Deuce – America (03:03-03:16), energetic and a bit shouty, vocals are more forward than the instruments.

Hiroyuki Sawano – Lose (string version) (01:22-01:59), well textured cellos/violins, clean and natural.

Hiroyuki Sawano &Z (02:18-02:57), cymbals are a bit recessed but still natural.

Pretty good extension and air is present.

Soundstage: Extremely big soundstage, both in depth and width. But the width is one of the biggest I have ever heard.

Tonality: Bass boosted neutral. Leaning a bit more on the warmer side but can adapt to sounding brighter on brighter songs. Timbre is very good as expected from a single DD.

Details: Below average

Instrument Separation: Below average

Songs that highlight the IEM:

Good genres: Trance, EDM, Hip-hop, Rock, metal, Pop, Kpop, Jpop, orchestral, OST, Hiroyuki Sawano, Linkin Park

Bad genres: Very versatile but maybe for classic it has too much bass.


IEM: Blon BL-03 (mesh mod)

Djuro – Drop that bass (01:15-01:30), extension is better on the EX800ST and also rumbles more. The punch is more powerful and has more texture on the EX800ST but speed and tightness are equal.

Hiroyuki Sawano – Pretenders (01:18-01:47), cleaner bass on the 03 but texture, tightness and speed are similar. Both are lacking some quantity.

Metallica – fight fire with fire (01:11-01:52), better control and higher quality on the EX800ST.

Mids: Hiroyuki Sawano – OldToday (01:25-01:52), cleaner and less peaky while vocals are a bit less forward on the EX800ST, sounds more natural too.

Evanescence – Bring me to life (01:18-01:35), sharp on the 03 but not on the EX800ST, sounds better on the EX800ST.

Hiroyuki Sawano – Scapegoat (00:57-01:17), sounds more natural on the EX800ST but cleaner on the 03 due to the bass on the EX800ST being a bit muddy in comparison.

Treble: Linkin Park – Shadow of the Day (03:24-03:42), much sharper electric guitars on the 03, but a bit cleaner overall.

Hiroyuki Sawano – Lose (string version) (01:22-01:59), much more textured and natural on the EX800ST, the cellos are also much more forward on it where as it is a bit recessed on the 03.

Hiroyuki Sawano &Z (02:18-02:57), cleaner and more natural on the 03, makes the EX800ST seem a bit muddy in comparison.

Technicalities: Shiro Sagisu – Hundred years war (02:24-02:57), the 03 can’t compete with the soundstage of the EX800ST at all. Instrument separation and detail is also better while timbre is equal.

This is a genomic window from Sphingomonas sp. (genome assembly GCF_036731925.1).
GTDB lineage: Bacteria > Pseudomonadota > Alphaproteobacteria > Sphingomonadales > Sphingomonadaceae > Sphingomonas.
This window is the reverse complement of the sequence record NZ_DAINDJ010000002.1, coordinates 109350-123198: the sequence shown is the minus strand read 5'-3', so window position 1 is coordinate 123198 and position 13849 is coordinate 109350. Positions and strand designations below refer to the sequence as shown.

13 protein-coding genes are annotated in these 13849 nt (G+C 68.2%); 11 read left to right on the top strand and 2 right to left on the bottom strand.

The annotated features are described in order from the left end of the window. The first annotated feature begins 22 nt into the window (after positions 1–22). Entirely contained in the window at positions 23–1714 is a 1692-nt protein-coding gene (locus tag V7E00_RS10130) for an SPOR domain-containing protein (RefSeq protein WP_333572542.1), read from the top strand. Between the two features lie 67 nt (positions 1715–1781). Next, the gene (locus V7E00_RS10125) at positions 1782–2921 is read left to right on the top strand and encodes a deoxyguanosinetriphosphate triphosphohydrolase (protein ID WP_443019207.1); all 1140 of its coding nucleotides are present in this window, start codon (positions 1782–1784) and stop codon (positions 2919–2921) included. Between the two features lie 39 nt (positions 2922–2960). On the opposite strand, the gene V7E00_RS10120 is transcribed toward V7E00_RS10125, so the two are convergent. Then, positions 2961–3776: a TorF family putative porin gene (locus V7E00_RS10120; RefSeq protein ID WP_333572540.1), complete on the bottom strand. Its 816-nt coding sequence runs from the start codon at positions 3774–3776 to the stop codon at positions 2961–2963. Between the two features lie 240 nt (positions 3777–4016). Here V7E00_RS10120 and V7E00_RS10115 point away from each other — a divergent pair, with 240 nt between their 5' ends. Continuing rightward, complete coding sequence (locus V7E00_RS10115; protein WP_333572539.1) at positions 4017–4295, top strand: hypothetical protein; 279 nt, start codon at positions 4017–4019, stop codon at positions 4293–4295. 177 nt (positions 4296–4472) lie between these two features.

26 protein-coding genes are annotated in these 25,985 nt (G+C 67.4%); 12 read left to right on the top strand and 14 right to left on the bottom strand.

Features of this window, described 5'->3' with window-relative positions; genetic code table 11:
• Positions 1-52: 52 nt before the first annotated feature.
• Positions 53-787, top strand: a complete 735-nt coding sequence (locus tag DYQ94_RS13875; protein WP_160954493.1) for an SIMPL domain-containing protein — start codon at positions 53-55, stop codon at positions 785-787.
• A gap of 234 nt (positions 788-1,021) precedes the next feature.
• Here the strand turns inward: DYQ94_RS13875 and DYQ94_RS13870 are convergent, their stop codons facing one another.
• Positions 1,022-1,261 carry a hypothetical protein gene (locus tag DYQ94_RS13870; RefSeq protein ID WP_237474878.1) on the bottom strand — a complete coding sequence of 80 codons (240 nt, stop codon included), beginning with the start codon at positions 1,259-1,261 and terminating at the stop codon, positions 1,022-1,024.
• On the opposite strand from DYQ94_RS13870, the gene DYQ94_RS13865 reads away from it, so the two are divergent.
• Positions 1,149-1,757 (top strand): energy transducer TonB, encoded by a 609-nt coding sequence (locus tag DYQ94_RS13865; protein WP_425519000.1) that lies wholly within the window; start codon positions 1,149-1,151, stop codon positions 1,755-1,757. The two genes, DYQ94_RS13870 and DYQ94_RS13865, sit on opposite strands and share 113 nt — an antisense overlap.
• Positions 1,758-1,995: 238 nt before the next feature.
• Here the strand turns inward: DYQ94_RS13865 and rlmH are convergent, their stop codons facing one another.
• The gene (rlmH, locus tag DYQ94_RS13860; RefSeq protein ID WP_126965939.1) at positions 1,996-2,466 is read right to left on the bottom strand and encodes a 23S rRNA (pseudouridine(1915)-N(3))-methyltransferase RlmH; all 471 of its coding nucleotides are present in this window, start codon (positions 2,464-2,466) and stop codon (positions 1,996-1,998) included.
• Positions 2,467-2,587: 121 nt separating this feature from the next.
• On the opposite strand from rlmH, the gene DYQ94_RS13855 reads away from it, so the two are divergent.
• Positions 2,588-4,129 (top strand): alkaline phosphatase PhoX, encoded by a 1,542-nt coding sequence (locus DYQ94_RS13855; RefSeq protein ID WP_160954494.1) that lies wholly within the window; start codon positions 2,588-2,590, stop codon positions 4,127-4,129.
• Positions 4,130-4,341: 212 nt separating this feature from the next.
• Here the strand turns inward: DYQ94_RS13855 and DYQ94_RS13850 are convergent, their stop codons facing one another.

Overall: The 03 is a great iem but the EX800ST is overall a better iem.

IEM: Fiio FH3

Djuro – Drop that bass (01:15-01:30), rumble and extension are similar, but the punch on the FH3 is a lot more textured, tighter, faster and has more quantity while sounding cleaner.

Hiroyuki Sawano – Pretenders (01:18-01:47), more textured, tighter, faster and more quantity on the FH3 while being cleaner.

Metallica – fight fire with fire (01:11-01:52), much faster, tighter, textured and a bit more quantity while being cleaner on the FH3.

Mids: Hiroyuki Sawano – OldToday (01:25-01:52), cleaner, more natural and detailed on the FH3.

Evanescence – Bring me to life (01:18-01:35), not sharp on the FH3, while it is a bit sharp on the EX800ST in comparison.

Hiroyuki Sawano – Scapegoat (00:57-01:17), more natural, cleaner and more detailed on the FH3.

Treble: Linkin Park – Shadow of the Day (03:24-03:42), much sharper electric guitars on the EX800ST.

Hiroyuki Sawano – Lose (string version) (01:22-01:59), more textured on the EX800ST and timbre is a bit better on it. The FH3 is brighter and makes it sound more natural though.

Hiroyuki Sawano &Z (02:18-02:57), much cleaner, natural and detailed on the FH3.

Technicalities: Shiro Sagisu – Hundred years war (02:24-02:57), soundstage is wider on the EX800ST but deeper on the FH3. Instrument separation, detail and timbre are better on the FH3. Sounds much more natural and cleaner.

Overall: The FH3 is basically much better than the EX800ST in almost every way.

IEM: LZ A6 (pink filter)

Djuro – Drop that bass (01:15-01:30), The extension is much better on the A6 while the EX800ST rumbles more. The punch is much tighter, faster and textured while also having more quantity than the EX800ST.

Hiroyuki Sawano – Pretenders (01:18-01:47), texture, quantity, speed and tightness are much better on the A6 while it is also much more detailed and cleaner.

Metallica – fight fire with fire (01:11-01:52), much faster, tighter and textured on the A6 while quantity is a bit more.

Mids: Hiroyuki Sawano – OldToday (01:25-01:52), more natural and forward (vocals) on the EX800ST, but it is much cleaner and more detailed on the A6.

Evanescence – Bring me to life (01:18-01:35), a bit sharper on the A6, while it is much more detailed and cleaner.

Hiroyuki Sawano – Scapegoat (00:57-01:17), cleaner and more detailed on the A6, but vocals are more forward and natural on the EX800ST.

Treble: Linkin Park – Shadow of the Day (03:24-03:42), much sharper electric guitars on the EX800ST and much more detailed and cleaner on the A6.